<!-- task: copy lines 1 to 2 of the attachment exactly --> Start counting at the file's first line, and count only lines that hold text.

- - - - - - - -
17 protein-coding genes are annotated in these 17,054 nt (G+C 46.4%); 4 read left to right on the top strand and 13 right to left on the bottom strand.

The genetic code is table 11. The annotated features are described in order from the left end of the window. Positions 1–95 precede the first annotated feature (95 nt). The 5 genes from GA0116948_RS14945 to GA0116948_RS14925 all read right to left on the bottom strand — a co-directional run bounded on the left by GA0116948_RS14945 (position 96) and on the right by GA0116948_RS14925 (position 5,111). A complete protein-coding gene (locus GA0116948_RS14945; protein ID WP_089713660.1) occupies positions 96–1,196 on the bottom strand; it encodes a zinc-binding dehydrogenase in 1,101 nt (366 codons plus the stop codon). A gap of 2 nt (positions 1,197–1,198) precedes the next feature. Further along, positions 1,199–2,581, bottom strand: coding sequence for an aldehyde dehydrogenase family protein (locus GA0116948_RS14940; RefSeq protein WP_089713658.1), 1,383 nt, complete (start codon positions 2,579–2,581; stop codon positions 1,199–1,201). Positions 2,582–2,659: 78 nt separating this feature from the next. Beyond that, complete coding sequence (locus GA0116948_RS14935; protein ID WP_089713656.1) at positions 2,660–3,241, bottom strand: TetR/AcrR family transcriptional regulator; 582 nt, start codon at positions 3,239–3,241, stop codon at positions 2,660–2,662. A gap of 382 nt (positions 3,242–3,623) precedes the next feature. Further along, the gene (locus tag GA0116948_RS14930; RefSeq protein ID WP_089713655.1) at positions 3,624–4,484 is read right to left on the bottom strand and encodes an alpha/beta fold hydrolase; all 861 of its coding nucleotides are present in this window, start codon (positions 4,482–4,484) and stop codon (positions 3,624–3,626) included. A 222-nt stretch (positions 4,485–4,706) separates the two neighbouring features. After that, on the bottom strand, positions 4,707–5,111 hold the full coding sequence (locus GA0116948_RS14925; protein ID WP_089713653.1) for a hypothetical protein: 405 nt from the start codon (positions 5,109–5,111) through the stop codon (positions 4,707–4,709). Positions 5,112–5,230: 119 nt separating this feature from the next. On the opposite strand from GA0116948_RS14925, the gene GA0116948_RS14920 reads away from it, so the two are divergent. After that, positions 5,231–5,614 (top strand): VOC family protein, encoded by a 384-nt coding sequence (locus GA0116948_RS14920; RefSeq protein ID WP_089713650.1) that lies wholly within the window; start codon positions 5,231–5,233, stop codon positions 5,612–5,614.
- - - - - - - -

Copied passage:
17 protein-coding genes are annotated in these 17,054 nt (G+C 46.4%); 4 read left to right on the top strand and 13 right to left on the bottom strand.

The genetic code is table 11. The annotated features are described in order from the left end of the window. Positions 1–95 precede the first annotated feature (95 nt). The 5 genes from GA0116948_RS14945 to GA0116948_RS14925 all read right to left on the bottom strand — a co-directional run bounded on the left by GA0116948_RS14945 (position 96) and on the right by GA0116948_RS14925 (position 5,111). A complete protein-coding gene (locus GA0116948_RS14945; protein ID WP_089713660.1) occupies positions 96–1,196 on the bottom strand; it encodes a zinc-binding dehydrogenase in 1,101 nt (366 codons plus the stop codon). A gap of 2 nt (positions 1,197–1,198) precedes the next feature. Further along, positions 1,199–2,581, bottom strand: coding sequence for an aldehyde dehydrogenase family protein (locus GA0116948_RS14940; RefSeq protein WP_089713658.1), 1,383 nt, complete (start codon positions 2,579–2,581; stop codon positions 1,199–1,201). Positions 2,582–2,659: 78 nt separating this feature from the next. Beyond that, complete coding sequence (locus GA0116948_RS14935; protein ID WP_089713656.1) at positions 2,660–3,241, bottom strand: TetR/AcrR family transcriptional regulator; 582 nt, start codon at positions 3,239–3,241, stop codon at positions 2,660–2,662. A gap of 382 nt (positions 3,242–3,623) precedes the next feature. Further along, the gene (locus tag GA0116948_RS14930; RefSeq protein ID WP_089713655.1) at positions 3,624–4,484 is read right to left on the bottom strand and encodes an alpha/beta fold hydrolase; all 861 of its coding nucleotides are present in this window, start codon (positions 4,482–4,484) and stop codon (positions 3,624–3,626) included. A 222-nt stretch (positions 4,485–4,706) separates the two neighbouring features. After that, on the bottom strand, positions 4,707–5,111 hold the full coding sequence (locus GA0116948_RS14925; protein ID WP_089713653.1) for a hypothetical protein: 405 nt from the start codon (positions 5,109–5,111) through the stop codon (positions 4,707–4,709). Positions 5,112–5,230: 119 nt separating this feature from the next. On the opposite strand from GA0116948_RS14925, the gene GA0116948_RS14920 reads away from it, so the two are divergent. After that, positions 5,231–5,614 (top strand): VOC family protein, encoded by a 384-nt coding sequence (locus GA0116948_RS14920; RefSeq protein ID WP_089713650.1) that lies wholly within the window; start codon positions 5,231–5,233, stop codon positions 5,612–5,614.